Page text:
The Mattson Family Ranch looking down into the draw.

Uncle John in 1943. A very unhappy baby. Luella said he didn't what to have his
picture taken.

Irene Jacobson and Gladys ? holding 6 month old Luella. The Jacobsons were neighbors to the Mattsons. The Jacobsons sold their ranch and moved to Belle Fourche. They turned their home in Belle into a Boarding House. Irene's mother's name Roxy Jacobson.

Grandma Elda and Dad boarded at the Jacobson Boarding House for awhile after the divorce. Grandma Elda and Grandma Violet met each other at the boarding house when Violet came to Belle Fourche for medical treatment. Grandma Violet nearly bled to death. It was touch and go for a bit. Luella met Charles at the Jacobson boarding house for the first time. Dad was 13. Mom was 10. Was it love at first sight? No, Luella was extremely shy. Dad wooed her by riding his bike and showing off. Luella says he could ride on one wheel and with no hands! Imagine that!

Luella at Easter around 1942 sitting in front of the family's cherry tree. The cherry tree was in the back of the Mattson ranch house on the way to the outhouse.

Thrashing time on the ranch. Grandpa Walter stands near the machinery with his youngest son Uncle Marvin. Grandpa did enjoy his smokes. Of course, who didn't in those days?

Our 21st Great Grandmother Isabella, "The She Wolf". A True Ancestor to the Iron Willed Women in Our Family.

From the Fortress of Solitude
Pleasant Grove

Hello All,
Strong willed, stubborn, frightful - all terms I've heard to describe the majority of the females in this family. One contributing source of these character traits could be our 21st Great Grandmother Isabella, The She Wolf" of France.

We begin with the Relationship Chart

Isabella "the She-Wolf" De France (1292 - 1358)
is your 21st great grandmother
Son of Isabella "the She-Wolf"
Son of Edward III , King of England
Daughter of Thomas Woodstock Gloucester
Son of Anne of Gloucester
Son of William
Son of Fulke
Son of John
Daughter of John
Son of Elizabeth
Son of Richard
Son of Aquila
Daughter of Aquila
Son of Sarah
Son of Abraham
Son of John
Daughter of Ezra
Son of Abigail
Daughter of Phineas
Daughter of Elmira
Daughter of Isabella Denora
Daughter of Vesta Althea. Violet married Walter Mattson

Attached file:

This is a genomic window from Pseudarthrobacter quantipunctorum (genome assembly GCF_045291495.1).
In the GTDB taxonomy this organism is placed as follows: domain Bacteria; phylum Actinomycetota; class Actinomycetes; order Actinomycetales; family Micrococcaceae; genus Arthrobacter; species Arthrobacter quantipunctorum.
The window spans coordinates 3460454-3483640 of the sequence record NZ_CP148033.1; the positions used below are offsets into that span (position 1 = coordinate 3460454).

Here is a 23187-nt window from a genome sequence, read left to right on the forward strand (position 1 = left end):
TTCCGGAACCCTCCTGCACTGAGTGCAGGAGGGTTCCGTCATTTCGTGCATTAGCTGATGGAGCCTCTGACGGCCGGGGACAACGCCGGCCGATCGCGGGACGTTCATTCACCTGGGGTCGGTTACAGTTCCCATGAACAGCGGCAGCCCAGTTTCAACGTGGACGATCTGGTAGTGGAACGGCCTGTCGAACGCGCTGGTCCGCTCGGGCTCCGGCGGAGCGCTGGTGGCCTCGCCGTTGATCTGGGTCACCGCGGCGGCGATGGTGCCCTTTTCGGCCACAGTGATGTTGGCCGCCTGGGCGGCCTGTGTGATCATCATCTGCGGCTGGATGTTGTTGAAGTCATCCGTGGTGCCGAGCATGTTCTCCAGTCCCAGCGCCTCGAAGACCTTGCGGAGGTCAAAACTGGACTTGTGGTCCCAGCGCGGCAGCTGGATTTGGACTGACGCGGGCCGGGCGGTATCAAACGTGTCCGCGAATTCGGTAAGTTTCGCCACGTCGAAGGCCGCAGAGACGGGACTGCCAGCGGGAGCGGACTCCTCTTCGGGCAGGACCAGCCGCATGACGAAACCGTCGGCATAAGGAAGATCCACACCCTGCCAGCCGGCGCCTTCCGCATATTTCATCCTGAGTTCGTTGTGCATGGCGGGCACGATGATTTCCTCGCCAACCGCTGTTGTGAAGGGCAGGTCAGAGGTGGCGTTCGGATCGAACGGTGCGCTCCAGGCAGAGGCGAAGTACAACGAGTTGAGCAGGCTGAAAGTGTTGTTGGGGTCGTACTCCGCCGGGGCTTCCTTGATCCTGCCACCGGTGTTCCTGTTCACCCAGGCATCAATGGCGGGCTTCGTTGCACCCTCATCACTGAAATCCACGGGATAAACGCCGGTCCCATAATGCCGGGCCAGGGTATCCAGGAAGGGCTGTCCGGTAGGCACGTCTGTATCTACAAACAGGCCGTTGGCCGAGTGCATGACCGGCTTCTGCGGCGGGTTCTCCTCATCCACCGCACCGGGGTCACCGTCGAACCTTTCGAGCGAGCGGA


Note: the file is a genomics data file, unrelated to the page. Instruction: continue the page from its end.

to their children
Luella, Linda, John and Marvin

First a summary on her life.
Isabella, one of history’s most notorious femme fatales, a much maligned Queen of England.

Isabella of France, Edward II’s queen, was a woman much maligned in her day. Today, it is said that her maniacal laughter can be heard on stormy nights at Castle Rising in Norfolk, and that in the ruins of the 14th century church where she is buried, her angry ghost can be glimpsed, clutching the beating heart of her murdered husband. In literature she has fared no better; Christopher Marlowe’s “unnatural Queen, false Isabel” has also been described as “a woman of evil character, a notorious schemer,” and as the “She-Wolf of France.” Tragic, cruel, tormented: how did Isabella acquire such a reputation?

Born in 1292, the daughter of Philip IV of France and sister to three future French kings, Isabella was a pawn in the game of international politics. She was married at the age of twelve to Edward II of England, thus beginning a public and private life more turbulent and eventful than any heroine, or anti-heroine, in fiction.

Through a long period of civil war, Isabella bore Edward four children but was constantly humiliated by his relationships with male favourites. Although she is known to have lived adulterously with Roger Mortimer, 1st Earl of March, accusations of murder and regicide remain unsubstantiated. Had it not been for her unfaithfulness, history may have immortalized her as a liberator — the savior who unshackled England from a weak and vicious monarch.

The History of our 21st Great Grandmother Isabella, The She Wolf of France.
Isabella of France was born in 1295, the youngest daughter of King Phillip IV of France. Bethrothed as an infant to Edward II of England, the marriage was delayed as Edward I disapproved. It was not until after he died that Isabella, then eleven or twelve, finally met her betrothed. She sailed to England to get married in 1308.